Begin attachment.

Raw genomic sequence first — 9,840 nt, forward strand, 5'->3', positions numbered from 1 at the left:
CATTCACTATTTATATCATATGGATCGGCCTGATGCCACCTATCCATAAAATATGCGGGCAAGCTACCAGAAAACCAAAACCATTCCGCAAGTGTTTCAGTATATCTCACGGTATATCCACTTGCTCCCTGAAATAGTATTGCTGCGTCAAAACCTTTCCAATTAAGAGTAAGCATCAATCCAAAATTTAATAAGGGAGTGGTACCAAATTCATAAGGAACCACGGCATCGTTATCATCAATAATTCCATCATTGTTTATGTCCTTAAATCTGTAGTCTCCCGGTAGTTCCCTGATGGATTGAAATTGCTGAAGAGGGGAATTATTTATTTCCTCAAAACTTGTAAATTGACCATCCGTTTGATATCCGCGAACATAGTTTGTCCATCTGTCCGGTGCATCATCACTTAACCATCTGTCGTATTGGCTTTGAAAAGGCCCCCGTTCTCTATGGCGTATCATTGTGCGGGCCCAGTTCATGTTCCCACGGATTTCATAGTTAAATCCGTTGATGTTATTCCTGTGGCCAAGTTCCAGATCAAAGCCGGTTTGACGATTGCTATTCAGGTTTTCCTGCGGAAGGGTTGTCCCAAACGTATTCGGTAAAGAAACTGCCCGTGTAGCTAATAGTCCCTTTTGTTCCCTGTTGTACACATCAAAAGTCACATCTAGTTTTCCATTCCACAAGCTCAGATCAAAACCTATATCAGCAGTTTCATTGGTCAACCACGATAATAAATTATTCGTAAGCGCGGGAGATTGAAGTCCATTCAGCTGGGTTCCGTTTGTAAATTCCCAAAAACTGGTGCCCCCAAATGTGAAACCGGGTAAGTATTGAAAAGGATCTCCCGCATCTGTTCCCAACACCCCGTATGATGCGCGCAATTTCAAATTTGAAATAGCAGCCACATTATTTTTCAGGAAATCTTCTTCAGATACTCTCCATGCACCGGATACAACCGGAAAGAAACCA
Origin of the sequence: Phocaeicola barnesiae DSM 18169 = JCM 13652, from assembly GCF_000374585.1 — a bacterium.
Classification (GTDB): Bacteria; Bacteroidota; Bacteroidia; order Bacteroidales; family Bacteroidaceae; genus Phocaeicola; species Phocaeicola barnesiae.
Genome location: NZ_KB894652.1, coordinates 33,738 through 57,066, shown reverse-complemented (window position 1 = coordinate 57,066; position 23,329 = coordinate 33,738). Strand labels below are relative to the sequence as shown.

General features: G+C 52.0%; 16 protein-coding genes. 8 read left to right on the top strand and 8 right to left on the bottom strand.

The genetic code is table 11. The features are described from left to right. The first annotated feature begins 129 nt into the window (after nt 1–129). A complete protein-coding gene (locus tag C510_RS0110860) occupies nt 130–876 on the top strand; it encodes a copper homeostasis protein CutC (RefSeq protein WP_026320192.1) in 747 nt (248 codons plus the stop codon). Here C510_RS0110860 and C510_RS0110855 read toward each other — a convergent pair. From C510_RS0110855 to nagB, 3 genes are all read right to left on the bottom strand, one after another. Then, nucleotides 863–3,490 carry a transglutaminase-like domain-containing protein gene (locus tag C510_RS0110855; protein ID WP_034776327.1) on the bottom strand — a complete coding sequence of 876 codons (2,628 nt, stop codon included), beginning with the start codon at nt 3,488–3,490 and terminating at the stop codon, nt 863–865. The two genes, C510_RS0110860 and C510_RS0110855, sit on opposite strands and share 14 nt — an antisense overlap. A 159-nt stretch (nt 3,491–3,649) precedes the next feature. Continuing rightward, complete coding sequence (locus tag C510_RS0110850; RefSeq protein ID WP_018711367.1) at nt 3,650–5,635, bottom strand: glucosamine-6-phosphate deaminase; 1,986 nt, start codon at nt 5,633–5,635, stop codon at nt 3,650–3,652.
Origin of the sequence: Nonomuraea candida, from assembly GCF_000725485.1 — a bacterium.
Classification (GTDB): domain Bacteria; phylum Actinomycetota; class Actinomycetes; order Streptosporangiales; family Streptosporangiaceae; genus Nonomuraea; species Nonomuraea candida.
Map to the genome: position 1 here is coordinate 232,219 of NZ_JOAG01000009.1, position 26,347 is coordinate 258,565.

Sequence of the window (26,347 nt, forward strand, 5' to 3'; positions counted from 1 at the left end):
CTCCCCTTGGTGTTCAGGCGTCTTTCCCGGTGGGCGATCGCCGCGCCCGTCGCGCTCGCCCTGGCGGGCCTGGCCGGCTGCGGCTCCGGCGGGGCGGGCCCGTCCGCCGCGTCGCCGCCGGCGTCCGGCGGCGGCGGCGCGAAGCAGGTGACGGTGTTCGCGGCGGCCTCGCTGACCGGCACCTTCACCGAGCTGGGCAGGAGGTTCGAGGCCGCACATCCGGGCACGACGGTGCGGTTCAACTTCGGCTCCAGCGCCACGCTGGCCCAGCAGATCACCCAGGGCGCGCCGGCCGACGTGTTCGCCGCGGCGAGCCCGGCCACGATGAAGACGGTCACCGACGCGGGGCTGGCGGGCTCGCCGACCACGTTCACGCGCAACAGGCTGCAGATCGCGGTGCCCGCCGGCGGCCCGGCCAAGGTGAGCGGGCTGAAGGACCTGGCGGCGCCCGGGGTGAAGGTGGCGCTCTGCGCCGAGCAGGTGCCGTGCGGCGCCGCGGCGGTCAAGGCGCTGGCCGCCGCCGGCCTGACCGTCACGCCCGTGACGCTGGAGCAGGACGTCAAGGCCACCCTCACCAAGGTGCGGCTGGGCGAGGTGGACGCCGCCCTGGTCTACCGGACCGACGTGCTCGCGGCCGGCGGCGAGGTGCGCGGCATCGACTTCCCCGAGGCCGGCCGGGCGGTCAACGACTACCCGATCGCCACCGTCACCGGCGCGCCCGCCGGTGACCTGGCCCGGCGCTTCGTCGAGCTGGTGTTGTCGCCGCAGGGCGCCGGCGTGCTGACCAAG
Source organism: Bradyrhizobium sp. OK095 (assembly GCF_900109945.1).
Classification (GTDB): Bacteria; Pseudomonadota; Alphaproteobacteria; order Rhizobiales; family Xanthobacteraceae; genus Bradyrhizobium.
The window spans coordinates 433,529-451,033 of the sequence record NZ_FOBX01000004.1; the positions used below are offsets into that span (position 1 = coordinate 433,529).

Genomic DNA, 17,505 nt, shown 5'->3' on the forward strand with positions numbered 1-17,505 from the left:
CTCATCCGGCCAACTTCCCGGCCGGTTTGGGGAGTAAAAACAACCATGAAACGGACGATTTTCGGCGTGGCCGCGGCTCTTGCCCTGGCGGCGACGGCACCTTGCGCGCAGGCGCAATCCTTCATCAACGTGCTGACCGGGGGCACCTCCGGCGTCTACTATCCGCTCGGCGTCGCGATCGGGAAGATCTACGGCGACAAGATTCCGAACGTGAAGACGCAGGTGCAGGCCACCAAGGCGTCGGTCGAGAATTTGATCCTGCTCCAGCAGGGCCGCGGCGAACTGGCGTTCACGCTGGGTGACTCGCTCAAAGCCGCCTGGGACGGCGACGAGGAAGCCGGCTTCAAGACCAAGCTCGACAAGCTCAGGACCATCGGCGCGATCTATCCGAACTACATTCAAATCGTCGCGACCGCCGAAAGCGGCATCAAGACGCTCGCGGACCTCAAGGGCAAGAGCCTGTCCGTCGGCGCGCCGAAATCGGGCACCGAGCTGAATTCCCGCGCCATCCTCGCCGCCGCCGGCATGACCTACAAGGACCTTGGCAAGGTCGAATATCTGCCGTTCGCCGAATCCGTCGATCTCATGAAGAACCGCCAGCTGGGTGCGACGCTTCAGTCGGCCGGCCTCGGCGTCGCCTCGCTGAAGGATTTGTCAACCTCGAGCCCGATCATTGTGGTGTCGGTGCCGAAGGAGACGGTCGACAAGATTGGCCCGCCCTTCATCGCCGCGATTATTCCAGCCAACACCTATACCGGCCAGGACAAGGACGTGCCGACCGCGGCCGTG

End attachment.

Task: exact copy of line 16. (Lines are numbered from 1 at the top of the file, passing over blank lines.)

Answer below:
Genomic DNA, 17,505 nt, shown 5'->3' on the forward strand with positions numbered 1-17,505 from the left: